In addition, you might want to compliment these services by being able to mix/aggregate/combine numerous separate feeds into a single (date-sorted) RSS feed. Keep in-mind the 3-10 daily article limit of the full text converters (listed above), so this works best for very low-volume RSS feeds, only. You might never need this, but one site I read broke-up their single article-per-day RSS feed, into THIRTEEN separate feeds, with still only a couple daily updates across them...

RSS Feed Combiner/Mixer/Aggregator:
- Up to 100 input feeds.
- Source feed must respond "within 5 seconds".
- Maximum of 5 RSS feeds allowed!
- Option to also resize images
- Tons of great options, but doesn't work for me

And last but not least, for sites you absolutely have to follow, but which really, honestly, totally don't have any RSS feeds at all, there are tools out there to do this, too. Just don't expect it to be very pretty:

Web Page To RSS Conversion:
- A bit complex, but powerful & customizable
- Weak documentation and no examples makes it painful to start
- Quick and easy, but output can look like a mess
- Lots of (required) options/tweaks.
- Registration required
- $6/month after 14 day trial
- Some tweaks necessary
- Just for Twitter

RSS makes an admirable replacement for the now-endangered newsgroup, with similar offline reading options that have otherwise gone extinct on the internet. And while cellular deployments are keeping more and more people connected at all times, high prices are causing people to restrain themselves, or even choose much cheaper plans with little or no data and instead depending entirely on WiFi hotspots. One such service is Republic Wireless' voice&text-only $10/month plan without any cellular data, which "reigns as the most popular choice": See Republic Wireless plans

Strangely, I don't recall having the slightest interest in RSS back in my PDA days, despite frequently preferring to read on their screens over a computer monitor. I suppose that was early days for the format with very few sites using it, and I might have paid attention if I ever saw an RSS reader for my devices. Even then, the UIs would probably have been quite primitive like the horrible mobile browsers of the day. Other formats like ".mobi" were very primitive, inconvenient and cumbersome (requiring managing the software on your desktop computer), so vastly less viable. It was also very, very early days for WiFi, so PDA data connectivity was largely limited to serial tethered connections at glacial speeds. That said, a Psion5 tethered to a cell phone was a popular option for those who needed portable connectivity, and clearly the parent of modern smart phones that Apple is happy to take credit for.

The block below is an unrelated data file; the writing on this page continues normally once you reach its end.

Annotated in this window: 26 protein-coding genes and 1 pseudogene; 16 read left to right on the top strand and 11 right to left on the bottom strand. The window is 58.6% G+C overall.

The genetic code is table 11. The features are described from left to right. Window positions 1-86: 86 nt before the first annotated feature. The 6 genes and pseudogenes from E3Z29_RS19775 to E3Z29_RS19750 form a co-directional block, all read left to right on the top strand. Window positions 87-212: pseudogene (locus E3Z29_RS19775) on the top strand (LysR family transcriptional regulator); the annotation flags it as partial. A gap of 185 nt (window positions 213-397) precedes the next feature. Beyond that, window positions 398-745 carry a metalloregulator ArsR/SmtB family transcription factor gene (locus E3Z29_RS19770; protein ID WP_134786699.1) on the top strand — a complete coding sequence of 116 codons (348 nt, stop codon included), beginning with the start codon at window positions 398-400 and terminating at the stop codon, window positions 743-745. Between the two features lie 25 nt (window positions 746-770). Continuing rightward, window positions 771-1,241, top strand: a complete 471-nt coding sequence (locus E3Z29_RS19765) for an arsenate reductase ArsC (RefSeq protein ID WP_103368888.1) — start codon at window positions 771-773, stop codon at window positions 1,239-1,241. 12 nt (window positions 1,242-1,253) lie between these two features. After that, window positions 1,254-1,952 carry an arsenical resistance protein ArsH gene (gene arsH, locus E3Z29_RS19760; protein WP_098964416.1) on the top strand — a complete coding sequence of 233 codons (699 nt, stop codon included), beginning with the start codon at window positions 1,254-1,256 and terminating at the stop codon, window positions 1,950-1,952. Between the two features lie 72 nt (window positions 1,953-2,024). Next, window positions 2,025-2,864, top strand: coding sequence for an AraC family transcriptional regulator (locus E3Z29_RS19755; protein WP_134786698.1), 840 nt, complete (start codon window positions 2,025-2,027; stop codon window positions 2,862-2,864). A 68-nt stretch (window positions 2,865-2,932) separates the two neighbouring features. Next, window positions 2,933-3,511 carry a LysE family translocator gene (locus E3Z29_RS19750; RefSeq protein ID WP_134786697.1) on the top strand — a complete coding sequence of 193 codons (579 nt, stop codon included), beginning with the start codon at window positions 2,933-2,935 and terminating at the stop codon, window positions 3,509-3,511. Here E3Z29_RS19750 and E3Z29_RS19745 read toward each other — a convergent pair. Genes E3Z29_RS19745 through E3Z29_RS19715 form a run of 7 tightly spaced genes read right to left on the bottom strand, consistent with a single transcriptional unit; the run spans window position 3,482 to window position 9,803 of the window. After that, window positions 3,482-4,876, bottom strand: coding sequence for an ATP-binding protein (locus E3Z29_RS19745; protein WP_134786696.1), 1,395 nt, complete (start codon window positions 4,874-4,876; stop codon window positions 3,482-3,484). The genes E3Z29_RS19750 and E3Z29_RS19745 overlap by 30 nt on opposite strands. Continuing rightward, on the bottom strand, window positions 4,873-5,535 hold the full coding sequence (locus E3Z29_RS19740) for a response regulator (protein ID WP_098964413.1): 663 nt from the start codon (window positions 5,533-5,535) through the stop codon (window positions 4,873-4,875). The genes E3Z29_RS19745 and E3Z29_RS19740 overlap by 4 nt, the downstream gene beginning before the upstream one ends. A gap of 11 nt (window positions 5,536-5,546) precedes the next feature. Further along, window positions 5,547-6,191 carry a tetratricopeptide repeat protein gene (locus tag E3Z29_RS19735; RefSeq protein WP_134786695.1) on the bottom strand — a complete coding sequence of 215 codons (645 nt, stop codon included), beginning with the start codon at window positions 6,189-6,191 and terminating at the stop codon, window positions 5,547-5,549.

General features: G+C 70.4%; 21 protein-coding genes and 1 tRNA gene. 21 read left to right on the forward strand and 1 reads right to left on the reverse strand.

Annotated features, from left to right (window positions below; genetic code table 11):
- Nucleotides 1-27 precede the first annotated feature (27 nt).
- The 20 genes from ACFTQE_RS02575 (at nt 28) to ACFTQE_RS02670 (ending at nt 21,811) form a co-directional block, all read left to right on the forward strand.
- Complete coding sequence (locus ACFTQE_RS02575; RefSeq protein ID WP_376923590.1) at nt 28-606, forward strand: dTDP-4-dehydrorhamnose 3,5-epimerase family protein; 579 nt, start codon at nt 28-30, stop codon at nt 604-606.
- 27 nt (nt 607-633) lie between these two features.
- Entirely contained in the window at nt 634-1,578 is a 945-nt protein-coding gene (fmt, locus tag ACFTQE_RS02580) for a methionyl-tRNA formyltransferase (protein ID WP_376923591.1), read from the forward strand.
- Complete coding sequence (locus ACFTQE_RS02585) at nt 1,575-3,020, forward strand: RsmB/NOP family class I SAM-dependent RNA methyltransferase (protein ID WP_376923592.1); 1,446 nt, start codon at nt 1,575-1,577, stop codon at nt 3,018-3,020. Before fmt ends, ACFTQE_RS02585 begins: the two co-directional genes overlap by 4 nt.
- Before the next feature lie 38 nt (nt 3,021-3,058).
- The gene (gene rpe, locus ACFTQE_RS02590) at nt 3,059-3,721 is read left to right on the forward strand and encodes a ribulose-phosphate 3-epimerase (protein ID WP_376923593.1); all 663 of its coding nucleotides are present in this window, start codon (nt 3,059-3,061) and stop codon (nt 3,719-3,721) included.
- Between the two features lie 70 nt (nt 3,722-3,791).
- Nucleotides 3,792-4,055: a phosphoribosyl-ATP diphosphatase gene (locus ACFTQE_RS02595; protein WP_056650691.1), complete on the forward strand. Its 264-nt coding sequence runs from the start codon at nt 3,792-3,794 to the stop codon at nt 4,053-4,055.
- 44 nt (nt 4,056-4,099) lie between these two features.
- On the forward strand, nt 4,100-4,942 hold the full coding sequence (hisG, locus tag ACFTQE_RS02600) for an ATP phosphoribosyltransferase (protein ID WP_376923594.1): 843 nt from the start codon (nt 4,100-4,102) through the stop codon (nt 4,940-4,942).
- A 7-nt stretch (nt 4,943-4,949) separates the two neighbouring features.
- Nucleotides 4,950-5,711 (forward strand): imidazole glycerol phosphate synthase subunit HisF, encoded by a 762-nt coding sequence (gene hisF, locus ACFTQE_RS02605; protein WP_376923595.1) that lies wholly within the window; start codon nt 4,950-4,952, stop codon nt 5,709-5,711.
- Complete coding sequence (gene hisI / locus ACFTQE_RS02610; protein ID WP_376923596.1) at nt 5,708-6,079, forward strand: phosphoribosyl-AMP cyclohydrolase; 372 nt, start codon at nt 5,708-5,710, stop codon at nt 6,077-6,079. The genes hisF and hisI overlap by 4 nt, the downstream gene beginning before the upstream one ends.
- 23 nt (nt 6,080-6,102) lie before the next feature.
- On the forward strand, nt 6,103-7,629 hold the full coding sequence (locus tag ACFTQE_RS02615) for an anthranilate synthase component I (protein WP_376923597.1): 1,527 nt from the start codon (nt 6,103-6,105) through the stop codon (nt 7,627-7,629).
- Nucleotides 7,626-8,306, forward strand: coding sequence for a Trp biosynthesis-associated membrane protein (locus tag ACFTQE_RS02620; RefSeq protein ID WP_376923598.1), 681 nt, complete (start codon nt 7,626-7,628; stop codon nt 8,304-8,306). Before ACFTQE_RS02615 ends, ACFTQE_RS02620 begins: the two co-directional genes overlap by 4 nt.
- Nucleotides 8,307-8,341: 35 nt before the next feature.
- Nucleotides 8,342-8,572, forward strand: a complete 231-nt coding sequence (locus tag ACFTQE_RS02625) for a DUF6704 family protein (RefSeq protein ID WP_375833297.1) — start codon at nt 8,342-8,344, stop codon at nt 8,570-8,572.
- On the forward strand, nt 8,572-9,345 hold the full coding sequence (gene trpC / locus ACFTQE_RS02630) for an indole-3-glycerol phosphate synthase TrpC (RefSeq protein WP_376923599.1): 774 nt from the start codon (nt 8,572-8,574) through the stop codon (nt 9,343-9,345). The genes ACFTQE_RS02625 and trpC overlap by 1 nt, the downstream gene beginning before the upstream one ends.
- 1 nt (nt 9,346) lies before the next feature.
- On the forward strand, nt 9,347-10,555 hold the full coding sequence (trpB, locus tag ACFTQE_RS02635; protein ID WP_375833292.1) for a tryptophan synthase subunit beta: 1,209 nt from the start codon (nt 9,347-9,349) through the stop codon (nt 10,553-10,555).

A few suggested RSS feeds (for this audience) to get you started:

Recommended RSS Feeds:


XKCD (comic):

The Shortwave Listening Post:

The Daily WTF (tech humor):

National Academies News

Hacker News

Communications Laws:

Politifact truth-o-meter:


RSS Feeds Search Engine:

UPDATED 2015-10-30: Removed now-defunct Yahoo Pipes, warned of RSSDemon app regression, and a few updates to list of RSS web services.
Reply 7 comments

Anandtech (Score: 1)

by on 2014-11-17 21:03 (#2V3N)

Anandtech awesomely includes the entire article in their RSS feed.

Re: Anandtech (Score: 2, Informative)

by on 2014-11-20 23:29 (#2V3S)

That's true of Consumer Reports, techdirt, Newsweek, VOA, National Academies, Huffington Post, Breitbart, and a decent number of others. They're a minority, but there's plenty of them. If you wanted to get all your news from sites that offer full text RSS feeds, you could do so without too much of a trade-off.

UPDATE: Had PopSci in there, but looks like they JUST NOW (in the past week) changed their full-text RSS feed to summaries only.

Good stuff (Score: 2, Informative)

by on 2014-11-18 11:49 (#2V41)

RSS is essentially my killer app for the internet, and definitely for my smartphone, and it's driving me crazy that the trend is away from RSS and towards making everyone download individual apps. The New York Times and the Economist are guilty of making their RSS feeds hard to find.